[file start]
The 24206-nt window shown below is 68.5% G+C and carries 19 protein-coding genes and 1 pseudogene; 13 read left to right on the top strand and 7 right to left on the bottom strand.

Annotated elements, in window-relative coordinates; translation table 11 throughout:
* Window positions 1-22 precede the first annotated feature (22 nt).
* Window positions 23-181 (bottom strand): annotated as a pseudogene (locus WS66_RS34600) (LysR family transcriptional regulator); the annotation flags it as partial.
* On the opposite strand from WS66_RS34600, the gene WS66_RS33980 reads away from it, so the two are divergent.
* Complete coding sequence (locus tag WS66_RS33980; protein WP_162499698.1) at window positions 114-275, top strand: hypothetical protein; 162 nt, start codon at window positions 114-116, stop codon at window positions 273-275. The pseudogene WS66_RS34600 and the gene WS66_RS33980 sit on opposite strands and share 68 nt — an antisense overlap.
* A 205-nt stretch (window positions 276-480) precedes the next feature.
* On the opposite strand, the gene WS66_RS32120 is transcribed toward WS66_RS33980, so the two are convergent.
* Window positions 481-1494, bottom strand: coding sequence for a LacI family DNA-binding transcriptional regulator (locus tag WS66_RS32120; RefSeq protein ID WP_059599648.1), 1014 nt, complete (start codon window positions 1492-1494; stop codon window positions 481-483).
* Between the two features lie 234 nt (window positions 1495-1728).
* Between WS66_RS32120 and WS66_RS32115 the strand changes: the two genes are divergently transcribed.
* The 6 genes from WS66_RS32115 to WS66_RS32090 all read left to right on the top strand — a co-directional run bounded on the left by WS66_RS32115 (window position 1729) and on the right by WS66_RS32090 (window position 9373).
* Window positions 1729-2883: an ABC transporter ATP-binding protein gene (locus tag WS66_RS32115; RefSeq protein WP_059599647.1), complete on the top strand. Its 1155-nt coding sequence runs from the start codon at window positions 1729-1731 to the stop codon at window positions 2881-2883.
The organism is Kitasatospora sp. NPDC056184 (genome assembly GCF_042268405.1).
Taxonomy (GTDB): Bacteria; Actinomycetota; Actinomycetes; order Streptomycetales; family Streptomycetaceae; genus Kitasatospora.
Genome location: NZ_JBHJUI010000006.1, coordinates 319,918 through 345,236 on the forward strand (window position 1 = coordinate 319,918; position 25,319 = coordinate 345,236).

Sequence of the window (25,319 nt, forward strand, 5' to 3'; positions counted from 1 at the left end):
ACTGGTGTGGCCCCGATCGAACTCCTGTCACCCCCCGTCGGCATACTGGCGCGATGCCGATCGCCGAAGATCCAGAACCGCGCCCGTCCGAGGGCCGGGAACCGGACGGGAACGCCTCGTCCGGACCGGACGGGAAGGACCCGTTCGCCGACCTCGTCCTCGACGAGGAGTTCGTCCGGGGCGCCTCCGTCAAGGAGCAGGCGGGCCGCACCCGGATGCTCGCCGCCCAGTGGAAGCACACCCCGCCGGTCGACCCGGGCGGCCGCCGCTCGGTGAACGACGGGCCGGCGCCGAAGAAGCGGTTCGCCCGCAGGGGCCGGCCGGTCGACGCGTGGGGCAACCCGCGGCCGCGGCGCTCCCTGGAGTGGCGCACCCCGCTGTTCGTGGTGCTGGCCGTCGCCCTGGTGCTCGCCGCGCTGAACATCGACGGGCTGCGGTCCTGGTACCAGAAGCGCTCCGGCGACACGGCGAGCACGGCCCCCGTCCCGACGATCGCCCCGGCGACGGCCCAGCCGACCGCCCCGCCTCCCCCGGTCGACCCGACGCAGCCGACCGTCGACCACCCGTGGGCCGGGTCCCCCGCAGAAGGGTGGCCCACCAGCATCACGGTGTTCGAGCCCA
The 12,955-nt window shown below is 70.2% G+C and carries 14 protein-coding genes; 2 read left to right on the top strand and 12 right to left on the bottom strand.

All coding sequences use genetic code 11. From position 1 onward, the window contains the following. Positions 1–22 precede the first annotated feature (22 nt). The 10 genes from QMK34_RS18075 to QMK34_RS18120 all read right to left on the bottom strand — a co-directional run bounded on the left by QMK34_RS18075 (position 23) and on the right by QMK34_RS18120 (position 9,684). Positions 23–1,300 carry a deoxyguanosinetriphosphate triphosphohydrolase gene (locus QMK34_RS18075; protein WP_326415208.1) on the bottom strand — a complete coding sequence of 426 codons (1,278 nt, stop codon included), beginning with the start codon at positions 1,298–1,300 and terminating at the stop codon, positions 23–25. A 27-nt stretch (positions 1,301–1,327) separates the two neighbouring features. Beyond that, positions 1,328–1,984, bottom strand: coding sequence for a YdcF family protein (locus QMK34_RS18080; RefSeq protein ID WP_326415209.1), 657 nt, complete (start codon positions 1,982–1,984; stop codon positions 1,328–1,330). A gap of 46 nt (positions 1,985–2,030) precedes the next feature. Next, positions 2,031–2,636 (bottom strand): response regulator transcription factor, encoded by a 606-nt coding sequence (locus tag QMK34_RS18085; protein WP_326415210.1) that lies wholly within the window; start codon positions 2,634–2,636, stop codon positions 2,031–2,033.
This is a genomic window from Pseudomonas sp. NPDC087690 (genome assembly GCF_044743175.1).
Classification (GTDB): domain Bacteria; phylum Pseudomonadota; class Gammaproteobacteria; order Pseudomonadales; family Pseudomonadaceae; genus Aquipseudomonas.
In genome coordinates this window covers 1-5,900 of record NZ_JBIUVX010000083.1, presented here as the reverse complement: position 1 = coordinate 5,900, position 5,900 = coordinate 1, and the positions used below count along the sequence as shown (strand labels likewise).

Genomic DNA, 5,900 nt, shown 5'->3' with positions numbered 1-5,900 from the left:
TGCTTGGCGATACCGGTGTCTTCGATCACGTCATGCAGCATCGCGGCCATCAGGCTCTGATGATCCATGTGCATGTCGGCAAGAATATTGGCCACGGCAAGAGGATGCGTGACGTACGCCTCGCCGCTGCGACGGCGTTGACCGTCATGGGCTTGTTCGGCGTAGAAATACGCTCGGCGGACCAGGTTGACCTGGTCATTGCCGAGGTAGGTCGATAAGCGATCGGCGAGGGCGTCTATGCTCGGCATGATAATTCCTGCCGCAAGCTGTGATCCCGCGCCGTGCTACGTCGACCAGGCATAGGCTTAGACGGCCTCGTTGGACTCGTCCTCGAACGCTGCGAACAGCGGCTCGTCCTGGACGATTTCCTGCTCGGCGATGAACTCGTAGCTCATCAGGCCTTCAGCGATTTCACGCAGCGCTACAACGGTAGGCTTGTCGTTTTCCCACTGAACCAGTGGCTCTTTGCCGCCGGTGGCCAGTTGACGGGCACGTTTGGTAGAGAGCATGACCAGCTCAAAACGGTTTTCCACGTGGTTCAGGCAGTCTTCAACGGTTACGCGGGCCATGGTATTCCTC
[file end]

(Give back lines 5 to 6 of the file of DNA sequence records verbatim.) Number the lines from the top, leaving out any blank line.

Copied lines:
* On the opposite strand from WS66_RS34600, the gene WS66_RS33980 reads away from it, so the two are divergent.
* Complete coding sequence (locus tag WS66_RS33980; protein WP_162499698.1) at window positions 114-275, top strand: hypothetical protein; 162 nt, start codon at window positions 114-116, stop codon at window positions 273-275. The pseudogene WS66_RS34600 and the gene WS66_RS33980 sit on opposite strands and share 68 nt — an antisense overlap.